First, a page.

Susan B. Anthony Museum and House (17 Madison Street)
Notice the big horse chestnut tree in front of 17 Madison. This tree was a favorite of Susan B. Anthony’s, and it is believed to be more than 150 years old. It has presided over this historic location as tens of thousands of visitors have come to be inspired by Susan B. Anthony.
The Italianate-style house at what is now 17 Madison Street was constructed around 1860 by local dentist Husted C. Wanzer. In 1864, Guelma Anthony McLean, Susan B. Anthony’s older sister, rented the home with her husband and children. The following year, the McLeans were joined by Guelma’s mother, Lucy Read Anthony, and sisters Susan B. and Mary S. Anthony. Lucy Read Anthony purchased the home in 1866. She would live here with two of her daughters, Susan and Mary, until her death. Before she died, she sold the house to Mary.
This modest brick home is where Susan Brownell Anthony lived for forty of her most politically active years, from 1866 until her death (here at home) in 1906. There are many memorable and historic events and people connected to this House. Susan B. Anthony was arrested in the front parlor in 1872 for the crime of voting as a woman, and much of The History of Woman Suffrage was written here.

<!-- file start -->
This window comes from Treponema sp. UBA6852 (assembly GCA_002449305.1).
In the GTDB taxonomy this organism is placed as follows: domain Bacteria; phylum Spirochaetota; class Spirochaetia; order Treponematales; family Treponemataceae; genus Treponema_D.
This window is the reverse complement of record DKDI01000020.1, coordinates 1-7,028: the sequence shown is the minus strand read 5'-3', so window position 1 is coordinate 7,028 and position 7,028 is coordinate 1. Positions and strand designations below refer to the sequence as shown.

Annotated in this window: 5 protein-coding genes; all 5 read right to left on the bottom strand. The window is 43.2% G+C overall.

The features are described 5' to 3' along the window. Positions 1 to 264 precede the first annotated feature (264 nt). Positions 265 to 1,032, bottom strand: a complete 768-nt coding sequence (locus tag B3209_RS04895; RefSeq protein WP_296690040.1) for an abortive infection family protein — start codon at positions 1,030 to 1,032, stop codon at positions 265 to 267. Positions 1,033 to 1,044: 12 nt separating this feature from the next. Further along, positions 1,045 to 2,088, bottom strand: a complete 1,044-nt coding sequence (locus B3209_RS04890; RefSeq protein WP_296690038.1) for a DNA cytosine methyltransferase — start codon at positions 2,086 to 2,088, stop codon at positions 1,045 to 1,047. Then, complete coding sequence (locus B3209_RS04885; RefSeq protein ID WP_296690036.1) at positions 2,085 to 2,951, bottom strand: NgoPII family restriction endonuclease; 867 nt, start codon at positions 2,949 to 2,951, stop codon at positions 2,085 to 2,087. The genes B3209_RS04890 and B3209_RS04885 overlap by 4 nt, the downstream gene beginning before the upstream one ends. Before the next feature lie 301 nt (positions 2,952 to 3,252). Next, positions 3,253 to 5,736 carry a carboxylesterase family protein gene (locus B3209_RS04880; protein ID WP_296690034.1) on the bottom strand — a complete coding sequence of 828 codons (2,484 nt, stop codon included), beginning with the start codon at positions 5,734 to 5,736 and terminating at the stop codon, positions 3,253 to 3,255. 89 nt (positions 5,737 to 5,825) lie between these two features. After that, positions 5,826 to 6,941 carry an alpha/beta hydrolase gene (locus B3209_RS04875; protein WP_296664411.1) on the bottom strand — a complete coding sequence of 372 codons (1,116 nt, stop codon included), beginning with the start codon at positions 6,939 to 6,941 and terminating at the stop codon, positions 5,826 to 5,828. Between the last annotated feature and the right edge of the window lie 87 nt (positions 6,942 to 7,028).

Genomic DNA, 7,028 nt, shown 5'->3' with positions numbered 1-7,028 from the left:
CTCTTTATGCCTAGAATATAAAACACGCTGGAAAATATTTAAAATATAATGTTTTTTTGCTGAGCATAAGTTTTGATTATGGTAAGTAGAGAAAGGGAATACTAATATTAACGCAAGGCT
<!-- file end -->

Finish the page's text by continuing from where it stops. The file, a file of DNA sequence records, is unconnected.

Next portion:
With Susan B. Anthony’s election as president of the National American Woman Suffrage Association in 1892, the family home became the headquarters of the organization. The Anthony sisters raised the roof and added the third floor for “the cause”.
After Mary and Susan died, the house was sold and it went through several private owners. In 1945, it was purchased by the Rochester Federation of Women’s Clubs to create a memorial to Susan B. and Mary S. Anthony. In 1966, it was designated a National Historic Landmark by the United States Secretary of the Interior. What started as the Susan B. Anthony Memorial is now the National Susan B. Anthony Museum & House.